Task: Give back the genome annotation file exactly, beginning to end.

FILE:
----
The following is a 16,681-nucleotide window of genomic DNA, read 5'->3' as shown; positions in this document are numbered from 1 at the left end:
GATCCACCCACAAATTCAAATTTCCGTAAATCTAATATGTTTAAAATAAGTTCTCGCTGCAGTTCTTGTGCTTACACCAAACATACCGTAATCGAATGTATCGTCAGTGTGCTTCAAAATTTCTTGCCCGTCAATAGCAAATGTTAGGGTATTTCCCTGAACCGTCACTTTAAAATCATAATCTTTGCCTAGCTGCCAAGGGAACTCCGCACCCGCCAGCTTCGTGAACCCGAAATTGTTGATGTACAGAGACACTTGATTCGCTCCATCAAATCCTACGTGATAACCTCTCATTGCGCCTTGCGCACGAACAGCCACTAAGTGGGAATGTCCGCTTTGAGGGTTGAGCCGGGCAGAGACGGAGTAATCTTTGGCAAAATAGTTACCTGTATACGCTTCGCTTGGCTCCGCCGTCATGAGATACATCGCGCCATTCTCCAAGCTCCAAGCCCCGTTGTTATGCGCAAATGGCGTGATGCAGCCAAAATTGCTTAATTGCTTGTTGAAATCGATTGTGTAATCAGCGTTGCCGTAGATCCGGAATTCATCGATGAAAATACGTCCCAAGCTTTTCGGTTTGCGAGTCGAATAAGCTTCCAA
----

The following is a 16,681-nucleotide window of genomic DNA, read 5'->3' as shown; positions in this document are numbered from 1 at the left end:
GATCCACCCACAAATTCAAATTTCCGTAAATCTAATATGTTTAAAATAAGTTCTCGCTGCAGTTCTTGTGCTTACACCAAACATACCGTAATCGAATGTATCGTCAGTGTGCTTCAAAATTTCTTGCCCGTCAATAGCAAATGTTAGGGTATTTCCCTGAACCGTCACTTTAAAATCATAATCTTTGCCTAGCTGCCAAGGGAACTCCGCACCCGCCAGCTTCGTGAACCCGAAATTGTTGATGTACAGAGACACTTGATTCGCTCCATCAAATCCTACGTGATAACCTCTCATTGCGCCTTGCGCACGAACAGCCACTAAGTGGGAATGTCCGCTTTGAGGGTTGAGCCGGGCAGAGACGGAGTAATCTTTGGCAAAATAGTTACCTGTATACGCTTCGCTTGGCTCCGCCGTCATGAGATACATCGCGCCATTCTCCAAGCTCCAAGCCCCGTTGTTATGCGCAAATGGCGTGATGCAGCCAAAATTGCTTAATTGCTTGTTGAAATCGATTGTGTAATCAGCGTTGCCGTAGATCCGGAATTCATCGATGAAAATACGTCCCAAGCTTTTCGGTTTGCGAGTCGAATAAGCTTCCAA